Animals On The Farm Day: On Saturday, May 11 from 10 a.m. - 1 p.m. the Strong Family Farm is having a day for kids young and old to learn about farm animals. There will be baby farm animals, an Adopt-a-Chicken program, children’s activities, a farm tour, community activities information as well as doughnuts, coffee and other foods for sale. The farm is located at 274 West Street in Vernon. For information contact (860) 874-9020 or firstname.lastname@example.org. (Pouring rain date May 18th)
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History: Old Connecticut Path
REVEREND THOMAS HOOKER and his congregation set out on a journey from Cambridge, MA to Hartford, CT in May 1636 along what came to be known as the Old Connecticut Path. This group was among those who followed the trail west through the unsettled wilderness to build a new life in Connecticut. With him were the founders of the Connecticut Talcott, Steele and Skinner families, some of whose descendants settled in Vernon.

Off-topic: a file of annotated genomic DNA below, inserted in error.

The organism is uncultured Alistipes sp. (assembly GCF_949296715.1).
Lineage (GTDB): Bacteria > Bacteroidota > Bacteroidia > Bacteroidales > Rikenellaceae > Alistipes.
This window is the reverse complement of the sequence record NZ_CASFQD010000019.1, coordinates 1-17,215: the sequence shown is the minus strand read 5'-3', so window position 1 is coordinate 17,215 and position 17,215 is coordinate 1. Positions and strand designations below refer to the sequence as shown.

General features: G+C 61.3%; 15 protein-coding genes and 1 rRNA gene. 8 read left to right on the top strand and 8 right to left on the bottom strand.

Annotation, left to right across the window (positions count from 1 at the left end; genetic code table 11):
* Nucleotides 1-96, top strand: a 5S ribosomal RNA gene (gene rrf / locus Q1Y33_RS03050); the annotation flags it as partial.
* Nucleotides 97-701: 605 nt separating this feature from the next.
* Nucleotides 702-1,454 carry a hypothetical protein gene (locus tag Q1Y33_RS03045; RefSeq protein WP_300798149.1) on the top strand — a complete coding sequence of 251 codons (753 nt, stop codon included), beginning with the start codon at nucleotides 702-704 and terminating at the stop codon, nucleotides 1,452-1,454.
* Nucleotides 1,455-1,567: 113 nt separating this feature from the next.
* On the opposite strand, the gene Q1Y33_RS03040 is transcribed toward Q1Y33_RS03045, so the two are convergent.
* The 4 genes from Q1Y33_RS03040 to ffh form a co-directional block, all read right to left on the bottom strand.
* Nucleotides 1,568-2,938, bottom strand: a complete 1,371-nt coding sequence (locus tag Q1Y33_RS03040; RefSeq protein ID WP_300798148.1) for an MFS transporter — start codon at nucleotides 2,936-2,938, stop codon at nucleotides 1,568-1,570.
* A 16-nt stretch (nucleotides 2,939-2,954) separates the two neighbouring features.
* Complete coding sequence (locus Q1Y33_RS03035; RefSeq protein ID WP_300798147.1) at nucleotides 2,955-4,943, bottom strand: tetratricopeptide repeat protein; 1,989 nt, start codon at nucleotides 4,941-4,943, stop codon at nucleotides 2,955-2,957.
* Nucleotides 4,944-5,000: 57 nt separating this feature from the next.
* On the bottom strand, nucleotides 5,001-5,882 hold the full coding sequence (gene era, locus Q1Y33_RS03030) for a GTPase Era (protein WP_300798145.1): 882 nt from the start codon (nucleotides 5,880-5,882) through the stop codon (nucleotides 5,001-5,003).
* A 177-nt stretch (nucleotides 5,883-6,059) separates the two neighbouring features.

The project to rediscover the Old Connecticut Path began for JASON NEWTON as a family history project to find the route from Cambridge to Hartford followed by his ancestors. Rediscovering the almost forgotten route required many hours over the past three years exploring the woods and forgotten byways along the way to find traces of the Path and to confirm markers described in histories.
Although open to debate Newton feels the most likely path was through Tolland and then along Route 30, Hartford Turnpike in Vernon. This was a major Native American path from the villages on the Connecticut River to a large village in the Stafford Springs area. It follows something of a ridge line along the northern edge of the Tankerhoosen Valley. Along this path and ridge line our first settlers built their farms, homes and churches.